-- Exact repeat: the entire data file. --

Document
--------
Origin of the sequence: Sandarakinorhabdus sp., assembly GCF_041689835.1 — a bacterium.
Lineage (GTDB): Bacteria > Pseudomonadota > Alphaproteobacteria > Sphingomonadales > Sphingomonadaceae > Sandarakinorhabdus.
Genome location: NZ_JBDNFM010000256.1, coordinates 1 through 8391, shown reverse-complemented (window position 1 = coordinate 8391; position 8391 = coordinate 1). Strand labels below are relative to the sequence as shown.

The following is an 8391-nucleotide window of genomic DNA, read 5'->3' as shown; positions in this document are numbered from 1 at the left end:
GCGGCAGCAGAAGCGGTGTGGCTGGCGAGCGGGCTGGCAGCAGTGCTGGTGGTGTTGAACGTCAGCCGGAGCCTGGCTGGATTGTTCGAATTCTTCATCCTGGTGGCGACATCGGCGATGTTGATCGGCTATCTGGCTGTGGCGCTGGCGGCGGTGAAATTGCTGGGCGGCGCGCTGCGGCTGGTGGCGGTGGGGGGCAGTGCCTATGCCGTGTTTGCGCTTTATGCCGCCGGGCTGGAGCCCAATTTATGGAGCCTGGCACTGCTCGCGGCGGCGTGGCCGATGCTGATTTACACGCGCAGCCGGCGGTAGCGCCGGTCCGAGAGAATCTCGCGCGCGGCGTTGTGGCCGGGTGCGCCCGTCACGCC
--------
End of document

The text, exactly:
Origin of the sequence: Sandarakinorhabdus sp., assembly GCF_041689835.1 — a bacterium.
Lineage (GTDB): Bacteria > Pseudomonadota > Alphaproteobacteria > Sphingomonadales > Sphingomonadaceae > Sandarakinorhabdus.
Genome location: NZ_JBDNFM010000256.1, coordinates 1 through 8391, shown reverse-complemented (window position 1 = coordinate 8391; position 8391 = coordinate 1). Strand labels below are relative to the sequence as shown.

The following is an 8391-nucleotide window of genomic DNA, read 5'->3' as shown; positions in this document are numbered from 1 at the left end:
GCGGCAGCAGAAGCGGTGTGGCTGGCGAGCGGGCTGGCAGCAGTGCTGGTGGTGTTGAACGTCAGCCGGAGCCTGGCTGGATTGTTCGAATTCTTCATCCTGGTGGCGACATCGGCGATGTTGATCGGCTATCTGGCTGTGGCGCTGGCGGCGGTGAAATTGCTGGGCGGCGCGCTGCGGCTGGTGGCGGTGGGGGGCAGTGCCTATGCCGTGTTTGCGCTTTATGCCGCCGGGCTGGAGCCCAATTTATGGAGCCTGGCACTGCTCGCGGCGGCGTGGCCGATGCTGATTTACACGCGCAGCCGGCGGTAGCGCCGGTCCGAGAGAATCTCGCGCGCGGCGTTGTGGCCGGGTGCGCCCGTCACGCC